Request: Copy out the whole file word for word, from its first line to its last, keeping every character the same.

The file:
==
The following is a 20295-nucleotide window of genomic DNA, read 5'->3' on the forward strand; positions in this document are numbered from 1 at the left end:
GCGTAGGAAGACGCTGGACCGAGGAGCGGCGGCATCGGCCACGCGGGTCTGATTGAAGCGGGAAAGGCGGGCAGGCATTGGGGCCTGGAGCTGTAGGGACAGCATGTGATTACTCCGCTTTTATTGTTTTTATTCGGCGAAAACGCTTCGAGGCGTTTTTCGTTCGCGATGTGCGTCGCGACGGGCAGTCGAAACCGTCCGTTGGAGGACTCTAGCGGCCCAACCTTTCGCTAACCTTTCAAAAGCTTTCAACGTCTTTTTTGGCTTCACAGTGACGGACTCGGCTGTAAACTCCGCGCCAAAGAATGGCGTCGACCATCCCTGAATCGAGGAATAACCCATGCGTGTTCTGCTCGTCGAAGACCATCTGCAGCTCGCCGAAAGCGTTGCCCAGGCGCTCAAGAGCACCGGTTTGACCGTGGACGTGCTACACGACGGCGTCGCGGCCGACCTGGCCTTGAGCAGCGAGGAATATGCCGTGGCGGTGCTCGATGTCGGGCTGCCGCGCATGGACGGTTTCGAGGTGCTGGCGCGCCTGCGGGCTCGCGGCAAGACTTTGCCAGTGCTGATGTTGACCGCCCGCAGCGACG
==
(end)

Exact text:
The following is a 20295-nucleotide window of genomic DNA, read 5'->3' on the forward strand; positions in this document are numbered from 1 at the left end:
GCGTAGGAAGACGCTGGACCGAGGAGCGGCGGCATCGGCCACGCGGGTCTGATTGAAGCGGGAAAGGCGGGCAGGCATTGGGGCCTGGAGCTGTAGGGACAGCATGTGATTACTCCGCTTTTATTGTTTTTATTCGGCGAAAACGCTTCGAGGCGTTTTTCGTTCGCGATGTGCGTCGCGACGGGCAGTCGAAACCGTCCGTTGGAGGACTCTAGCGGCCCAACCTTTCGCTAACCTTTCAAAAGCTTTCAACGTCTTTTTTGGCTTCACAGTGACGGACTCGGCTGTAAACTCCGCGCCAAAGAATGGCGTCGACCATCCCTGAATCGAGGAATAACCCATGCGTGTTCTGCTCGTCGAAGACCATCTGCAGCTCGCCGAAAGCGTTGCCCAGGCGCTCAAGAGCACCGGTTTGACCGTGGACGTGCTACACGACGGCGTCGCGGCCGACCTGGCCTTGAGCAGCGAGGAATATGCCGTGGCGGTGCTCGATGTCGGGCTGCCGCGCATGGACGGTTTCGAGGTGCTGGCGCGCCTGCGGGCTCGCGGCAAGACTTTGCCAGTGCTGATGTTGACCGCCCGCAGCGACG